How to stop iOS update forcing passcodes down our throats!

iPotential

macrumors newbie
Original poster
Sep 23, 2016
9
1
I am getting fed up with needing to help my less tech savy friends reset their iPads because last time they updated their iOS Apple decided to push the passcode on users.

So my friends enter all the codes they can think Apple requires of them, not realising that it is setting up a code to lock their iPads/iPhones. And because of the array of codes they enter do not satisfy the prompts until one happens to be entered twice in succession, they usually have no idea which is the magic code to unlock their iPad/iPhone again.

Apple YOU ARE WAISTING MY TIME and it is not appreciated!

(And the fine print to get out of the loop of Passcode prompts isn't the answer.)
 

C DM

macrumors Sandy Bridge
Oct 17, 2011
47,468
15,999
I am getting fed up with needing to help my less tech savy friends reset their iPads because last time they updated their iOS Apple decided to push the passcode on users.

So my friends enter all the codes they can think Apple requires of them, not realising that it is setting up a code to lock their iPads/iPhones. And because of the array of codes they enter do not satisfy the prompts until one happens to be entered twice in succession, they usually have no idea which is the magic code to unlock their iPad/iPhone again.

Apple YOU ARE WAISTING MY TIME and it is not appreciated!

(And the fine print to get out of the loop of Passcode prompts isn't the answer.)
The simple answer is people deciding for themselves to use a passcode or not as all those options are available. Someone not willing to spend the brief moment of time to look at what options are available to them before making a decision isn't something that anyone else but them would be responsible for.
 

Jett0516

macrumors 6502a
Mar 5, 2010
716
304
The simple answer is people deciding for themselves to use a passcode or not as all those options are available. Someone not willing to spend the brief moment of time to look at what options are available to them before making a decision isn't something that anyone else but them would be responsible for.
I don't think he's talking about lockscreen passcode.

It's when you don't update to the newest version and Apple requires you to enter the passcode to skip it. Tho there is a tiny message to skip the passcode but I can see ppl not seeing that message.

I do agree this passcode requirement to skip the update it's irritating.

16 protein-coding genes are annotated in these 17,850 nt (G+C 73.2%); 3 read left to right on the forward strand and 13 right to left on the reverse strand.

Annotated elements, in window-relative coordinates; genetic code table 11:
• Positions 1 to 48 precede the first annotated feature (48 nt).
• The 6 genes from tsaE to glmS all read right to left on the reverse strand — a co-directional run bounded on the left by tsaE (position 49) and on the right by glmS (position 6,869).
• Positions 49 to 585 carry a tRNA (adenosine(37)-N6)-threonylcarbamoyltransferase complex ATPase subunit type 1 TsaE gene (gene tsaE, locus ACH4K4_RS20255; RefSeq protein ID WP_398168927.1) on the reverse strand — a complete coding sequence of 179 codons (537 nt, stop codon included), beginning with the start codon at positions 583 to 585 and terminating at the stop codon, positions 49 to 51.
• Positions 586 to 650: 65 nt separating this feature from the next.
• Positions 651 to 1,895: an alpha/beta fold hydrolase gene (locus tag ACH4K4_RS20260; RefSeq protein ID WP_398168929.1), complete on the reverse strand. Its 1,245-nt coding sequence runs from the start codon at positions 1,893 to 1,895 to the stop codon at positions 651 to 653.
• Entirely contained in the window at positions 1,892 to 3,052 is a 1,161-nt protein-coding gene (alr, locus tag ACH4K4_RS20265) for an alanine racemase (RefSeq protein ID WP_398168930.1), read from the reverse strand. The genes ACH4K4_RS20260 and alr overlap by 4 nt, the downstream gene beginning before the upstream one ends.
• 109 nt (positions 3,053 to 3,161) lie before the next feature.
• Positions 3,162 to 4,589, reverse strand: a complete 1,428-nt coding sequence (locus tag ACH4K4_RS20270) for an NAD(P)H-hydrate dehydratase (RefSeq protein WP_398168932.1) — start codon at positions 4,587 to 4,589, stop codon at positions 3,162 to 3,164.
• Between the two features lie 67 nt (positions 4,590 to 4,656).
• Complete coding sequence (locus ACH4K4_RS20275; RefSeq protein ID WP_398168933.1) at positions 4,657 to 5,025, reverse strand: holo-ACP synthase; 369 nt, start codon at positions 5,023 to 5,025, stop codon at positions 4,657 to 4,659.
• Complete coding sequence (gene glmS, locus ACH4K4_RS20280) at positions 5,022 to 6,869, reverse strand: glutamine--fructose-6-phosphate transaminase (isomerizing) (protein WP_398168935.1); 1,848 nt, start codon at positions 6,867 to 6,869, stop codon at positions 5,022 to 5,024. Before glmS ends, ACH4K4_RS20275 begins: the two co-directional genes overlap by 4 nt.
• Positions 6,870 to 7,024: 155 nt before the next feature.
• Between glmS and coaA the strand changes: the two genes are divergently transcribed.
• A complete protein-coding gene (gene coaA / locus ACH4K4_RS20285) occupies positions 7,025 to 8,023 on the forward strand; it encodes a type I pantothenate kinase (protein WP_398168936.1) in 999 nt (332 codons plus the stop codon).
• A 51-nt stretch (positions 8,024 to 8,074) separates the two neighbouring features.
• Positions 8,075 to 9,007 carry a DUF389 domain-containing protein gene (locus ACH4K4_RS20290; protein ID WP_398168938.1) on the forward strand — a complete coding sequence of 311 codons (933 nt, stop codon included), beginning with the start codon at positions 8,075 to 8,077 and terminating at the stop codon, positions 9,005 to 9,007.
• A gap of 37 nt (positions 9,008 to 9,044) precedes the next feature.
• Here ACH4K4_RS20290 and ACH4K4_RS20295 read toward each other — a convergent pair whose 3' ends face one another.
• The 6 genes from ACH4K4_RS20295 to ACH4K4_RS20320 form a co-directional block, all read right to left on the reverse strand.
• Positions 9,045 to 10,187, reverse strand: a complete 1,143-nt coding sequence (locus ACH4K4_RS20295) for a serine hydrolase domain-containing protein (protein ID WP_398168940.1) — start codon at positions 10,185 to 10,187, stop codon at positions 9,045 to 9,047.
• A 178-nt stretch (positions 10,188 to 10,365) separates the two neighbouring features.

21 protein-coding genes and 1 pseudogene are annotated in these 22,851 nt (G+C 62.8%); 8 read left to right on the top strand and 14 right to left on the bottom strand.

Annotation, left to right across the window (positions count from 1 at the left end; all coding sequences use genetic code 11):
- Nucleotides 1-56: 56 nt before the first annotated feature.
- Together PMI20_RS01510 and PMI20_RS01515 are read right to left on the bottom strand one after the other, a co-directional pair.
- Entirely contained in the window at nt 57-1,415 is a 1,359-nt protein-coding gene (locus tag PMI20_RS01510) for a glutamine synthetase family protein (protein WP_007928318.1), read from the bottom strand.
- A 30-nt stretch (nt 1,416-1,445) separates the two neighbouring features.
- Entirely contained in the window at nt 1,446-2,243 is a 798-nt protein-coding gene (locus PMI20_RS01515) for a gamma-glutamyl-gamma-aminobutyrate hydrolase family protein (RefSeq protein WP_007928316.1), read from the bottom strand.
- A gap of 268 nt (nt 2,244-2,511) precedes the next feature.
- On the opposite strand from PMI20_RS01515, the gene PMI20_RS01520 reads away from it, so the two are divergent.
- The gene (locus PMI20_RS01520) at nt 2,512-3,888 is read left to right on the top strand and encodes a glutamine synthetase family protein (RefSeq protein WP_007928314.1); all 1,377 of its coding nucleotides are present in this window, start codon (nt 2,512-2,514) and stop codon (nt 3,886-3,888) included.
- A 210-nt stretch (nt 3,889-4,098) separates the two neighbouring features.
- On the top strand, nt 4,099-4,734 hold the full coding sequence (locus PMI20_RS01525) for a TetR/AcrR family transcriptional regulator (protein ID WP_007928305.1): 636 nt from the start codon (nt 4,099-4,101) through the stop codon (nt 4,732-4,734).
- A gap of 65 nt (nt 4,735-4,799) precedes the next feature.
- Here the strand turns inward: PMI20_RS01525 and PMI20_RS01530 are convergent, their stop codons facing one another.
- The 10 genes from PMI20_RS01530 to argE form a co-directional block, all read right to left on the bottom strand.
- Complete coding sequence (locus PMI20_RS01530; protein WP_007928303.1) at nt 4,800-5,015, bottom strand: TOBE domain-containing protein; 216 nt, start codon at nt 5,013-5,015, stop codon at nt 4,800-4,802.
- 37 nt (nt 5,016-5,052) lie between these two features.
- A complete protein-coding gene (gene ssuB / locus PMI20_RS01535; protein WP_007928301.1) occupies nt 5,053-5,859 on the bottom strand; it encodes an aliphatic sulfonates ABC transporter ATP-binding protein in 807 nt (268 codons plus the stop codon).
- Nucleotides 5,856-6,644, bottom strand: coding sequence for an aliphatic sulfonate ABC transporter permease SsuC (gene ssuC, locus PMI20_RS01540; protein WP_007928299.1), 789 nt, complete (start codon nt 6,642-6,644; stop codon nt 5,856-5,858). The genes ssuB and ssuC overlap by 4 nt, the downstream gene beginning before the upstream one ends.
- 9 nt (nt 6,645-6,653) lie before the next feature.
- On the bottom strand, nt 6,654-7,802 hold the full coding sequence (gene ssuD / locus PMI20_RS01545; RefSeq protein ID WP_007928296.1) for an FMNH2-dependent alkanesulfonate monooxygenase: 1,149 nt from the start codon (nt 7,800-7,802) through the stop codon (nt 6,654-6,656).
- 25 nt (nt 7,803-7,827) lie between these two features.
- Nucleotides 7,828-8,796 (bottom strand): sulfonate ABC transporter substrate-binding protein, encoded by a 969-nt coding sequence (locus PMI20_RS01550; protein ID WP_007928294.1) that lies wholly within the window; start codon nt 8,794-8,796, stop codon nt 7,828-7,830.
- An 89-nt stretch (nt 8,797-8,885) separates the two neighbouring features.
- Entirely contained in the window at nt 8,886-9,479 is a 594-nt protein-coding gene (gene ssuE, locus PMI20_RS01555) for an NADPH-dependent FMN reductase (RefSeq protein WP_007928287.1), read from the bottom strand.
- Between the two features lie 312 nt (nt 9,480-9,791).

C DM

macrumors Sandy Bridge
Oct 17, 2011
47,468
15,999
I don't think he's talking about lockscreen passcode.

It's when you don't update to the newest version and Apple requires you to enter the passcode to skip it. Tho there is a tiny message to skip the passcode but I can see ppl not seeing that message.

I do agree this passcode requirement to skip the update it's irritating.
I don't think I've seen anything related to needing a passcode to skip an update. In this case it seems like the OP is talking about creating a passcode and not remembering it, which is something that can be promoted for after an update, as opposed to just using an existing passcode for something.
 

Suckfest 9001

macrumors 65816
May 31, 2015
1,215
1,715
Canada
Honestly I'd like Apple to spend their time fixing actual issues with iOS (of which there are many,) and not tiny details that confuse a technologically challenged minority of people. Now that would be a real waist of time.
 

CTHarrryH

macrumors 68020
Jul 4, 2012
2,049
746
and if they didn't have it people would complain about everything they can think of - oh they already do
 

mariusignorello

macrumors 68000
Jun 9, 2013
1,577
1,951
If you don't have a whole 30 seconds to set a passcode after you bought a phone (that took about 30 minutes) then there's something wrong with you.

And please, feel free to respond back. I dare you.
 
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Tech198

macrumors G5
Mar 21, 2011
13,955
1,638
Australia, Perth
I am getting fed up with needing to help my less tech savy friends reset their iPads because last time they updated their iOS Apple decided to push the passcode on users.

So my friends enter all the codes they can think Apple requires of them, not realising that it is setting up a code to lock their iPads/iPhones. And because of the array of codes they enter do not satisfy the prompts until one happens to be entered twice in succession, they usually have no idea which is the magic code to unlock their iPad/iPhone again.

Apple YOU ARE WAISTING MY TIME and it is not appreciated!

(And the fine print to get out of the loop of Passcode prompts isn't the answer.)


i do agree they ask u too much..... Seems Apple chose the path to annoy users vs "ask me once as i understand the convenience i'm giving up" to not needing to to change a thing, type of game.

But from a security perspective,i would have done the same. If they do ask you to change after an update, it doesn't mean "We wanna annoy you just for fun" ..

If you don't have a whole 30 seconds to set a passcode after you bought a phone (that took about 30 minutes) then there's something wrong with you.